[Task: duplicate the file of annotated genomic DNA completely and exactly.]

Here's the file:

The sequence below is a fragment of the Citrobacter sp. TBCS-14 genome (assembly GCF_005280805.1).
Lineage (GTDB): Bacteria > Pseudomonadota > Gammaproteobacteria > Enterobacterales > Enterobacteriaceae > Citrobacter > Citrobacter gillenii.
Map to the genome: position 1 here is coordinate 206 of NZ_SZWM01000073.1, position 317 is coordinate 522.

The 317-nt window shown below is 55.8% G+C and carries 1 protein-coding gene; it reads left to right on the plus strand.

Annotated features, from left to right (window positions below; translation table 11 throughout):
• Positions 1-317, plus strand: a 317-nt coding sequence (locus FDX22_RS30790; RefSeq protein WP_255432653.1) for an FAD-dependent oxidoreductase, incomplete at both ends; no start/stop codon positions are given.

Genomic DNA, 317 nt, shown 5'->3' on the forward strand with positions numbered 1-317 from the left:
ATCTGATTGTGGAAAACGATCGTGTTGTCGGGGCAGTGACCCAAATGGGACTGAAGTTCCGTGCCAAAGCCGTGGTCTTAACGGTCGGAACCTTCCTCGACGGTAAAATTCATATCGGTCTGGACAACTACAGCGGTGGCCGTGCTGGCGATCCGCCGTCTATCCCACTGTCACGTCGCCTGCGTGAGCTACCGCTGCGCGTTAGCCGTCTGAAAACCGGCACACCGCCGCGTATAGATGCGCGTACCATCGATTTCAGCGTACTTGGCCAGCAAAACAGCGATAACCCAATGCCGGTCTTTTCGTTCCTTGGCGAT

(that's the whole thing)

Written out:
The sequence below is a fragment of the Citrobacter sp. TBCS-14 genome (assembly GCF_005280805.1).
Lineage (GTDB): Bacteria > Pseudomonadota > Gammaproteobacteria > Enterobacterales > Enterobacteriaceae > Citrobacter > Citrobacter gillenii.
Map to the genome: position 1 here is coordinate 206 of NZ_SZWM01000073.1, position 317 is coordinate 522.

The 317-nt window shown below is 55.8% G+C and carries 1 protein-coding gene; it reads left to right on the plus strand.

Annotated features, from left to right (window positions below; translation table 11 throughout):
• Positions 1-317, plus strand: a 317-nt coding sequence (locus FDX22_RS30790; RefSeq protein WP_255432653.1) for an FAD-dependent oxidoreductase, incomplete at both ends; no start/stop codon positions are given.

Genomic DNA, 317 nt, shown 5'->3' on the forward strand with positions numbered 1-317 from the left:
ATCTGATTGTGGAAAACGATCGTGTTGTCGGGGCAGTGACCCAAATGGGACTGAAGTTCCGTGCCAAAGCCGTGGTCTTAACGGTCGGAACCTTCCTCGACGGTAAAATTCATATCGGTCTGGACAACTACAGCGGTGGCCGTGCTGGCGATCCGCCGTCTATCCCACTGTCACGTCGCCTGCGTGAGCTACCGCTGCGCGTTAGCCGTCTGAAAACCGGCACACCGCCGCGTATAGATGCGCGTACCATCGATTTCAGCGTACTTGGCCAGCAAAACAGCGATAACCCAATGCCGGTCTTTTCGTTCCTTGGCGAT